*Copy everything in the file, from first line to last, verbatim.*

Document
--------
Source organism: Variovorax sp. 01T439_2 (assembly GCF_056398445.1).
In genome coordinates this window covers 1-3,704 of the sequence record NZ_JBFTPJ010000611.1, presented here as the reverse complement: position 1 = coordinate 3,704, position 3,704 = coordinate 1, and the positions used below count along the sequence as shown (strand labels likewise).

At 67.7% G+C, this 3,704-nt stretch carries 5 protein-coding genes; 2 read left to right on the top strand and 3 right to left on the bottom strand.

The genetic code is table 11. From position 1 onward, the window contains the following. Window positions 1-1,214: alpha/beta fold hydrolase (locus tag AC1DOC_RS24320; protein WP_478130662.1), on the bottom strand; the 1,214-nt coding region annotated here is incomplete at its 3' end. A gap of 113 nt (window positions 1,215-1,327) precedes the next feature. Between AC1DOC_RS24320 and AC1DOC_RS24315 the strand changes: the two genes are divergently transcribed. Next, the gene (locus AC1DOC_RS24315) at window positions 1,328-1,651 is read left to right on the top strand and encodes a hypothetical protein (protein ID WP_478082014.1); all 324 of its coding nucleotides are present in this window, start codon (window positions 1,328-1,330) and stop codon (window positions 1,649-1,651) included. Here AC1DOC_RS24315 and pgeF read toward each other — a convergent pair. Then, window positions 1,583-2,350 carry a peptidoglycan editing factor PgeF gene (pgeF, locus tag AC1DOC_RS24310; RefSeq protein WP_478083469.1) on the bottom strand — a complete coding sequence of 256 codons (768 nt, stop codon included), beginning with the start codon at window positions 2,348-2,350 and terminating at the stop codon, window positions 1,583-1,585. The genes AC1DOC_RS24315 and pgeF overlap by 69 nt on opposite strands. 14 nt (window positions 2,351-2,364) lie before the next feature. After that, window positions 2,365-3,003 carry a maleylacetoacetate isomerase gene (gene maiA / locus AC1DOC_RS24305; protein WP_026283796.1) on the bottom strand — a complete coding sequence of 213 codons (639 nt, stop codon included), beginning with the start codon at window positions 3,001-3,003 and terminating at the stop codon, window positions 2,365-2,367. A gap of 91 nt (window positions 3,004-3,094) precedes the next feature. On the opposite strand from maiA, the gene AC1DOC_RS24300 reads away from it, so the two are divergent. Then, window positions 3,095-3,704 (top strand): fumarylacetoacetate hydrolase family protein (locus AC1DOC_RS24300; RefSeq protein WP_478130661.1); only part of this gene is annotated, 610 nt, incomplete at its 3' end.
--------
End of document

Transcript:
Source organism: Variovorax sp. 01T439_2 (assembly GCF_056398445.1).
In genome coordinates this window covers 1-3,704 of the sequence record NZ_JBFTPJ010000611.1, presented here as the reverse complement: position 1 = coordinate 3,704, position 3,704 = coordinate 1, and the positions used below count along the sequence as shown (strand labels likewise).

At 67.7% G+C, this 3,704-nt stretch carries 5 protein-coding genes; 2 read left to right on the top strand and 3 right to left on the bottom strand.

The genetic code is table 11. From position 1 onward, the window contains the following. Window positions 1-1,214: alpha/beta fold hydrolase (locus tag AC1DOC_RS24320; protein WP_478130662.1), on the bottom strand; the 1,214-nt coding region annotated here is incomplete at its 3' end. A gap of 113 nt (window positions 1,215-1,327) precedes the next feature. Between AC1DOC_RS24320 and AC1DOC_RS24315 the strand changes: the two genes are divergently transcribed. Next, the gene (locus AC1DOC_RS24315) at window positions 1,328-1,651 is read left to right on the top strand and encodes a hypothetical protein (protein ID WP_478082014.1); all 324 of its coding nucleotides are present in this window, start codon (window positions 1,328-1,330) and stop codon (window positions 1,649-1,651) included. Here AC1DOC_RS24315 and pgeF read toward each other — a convergent pair. Then, window positions 1,583-2,350 carry a peptidoglycan editing factor PgeF gene (pgeF, locus tag AC1DOC_RS24310; RefSeq protein WP_478083469.1) on the bottom strand — a complete coding sequence of 256 codons (768 nt, stop codon included), beginning with the start codon at window positions 2,348-2,350 and terminating at the stop codon, window positions 1,583-1,585. The genes AC1DOC_RS24315 and pgeF overlap by 69 nt on opposite strands. 14 nt (window positions 2,351-2,364) lie before the next feature. After that, window positions 2,365-3,003 carry a maleylacetoacetate isomerase gene (gene maiA / locus AC1DOC_RS24305; protein WP_026283796.1) on the bottom strand — a complete coding sequence of 213 codons (639 nt, stop codon included), beginning with the start codon at window positions 3,001-3,003 and terminating at the stop codon, window positions 2,365-2,367. A gap of 91 nt (window positions 3,004-3,094) precedes the next feature. On the opposite strand from maiA, the gene AC1DOC_RS24300 reads away from it, so the two are divergent. Then, window positions 3,095-3,704 (top strand): fumarylacetoacetate hydrolase family protein (locus AC1DOC_RS24300; RefSeq protein WP_478130661.1); only part of this gene is annotated, 610 nt, incomplete at its 3' end.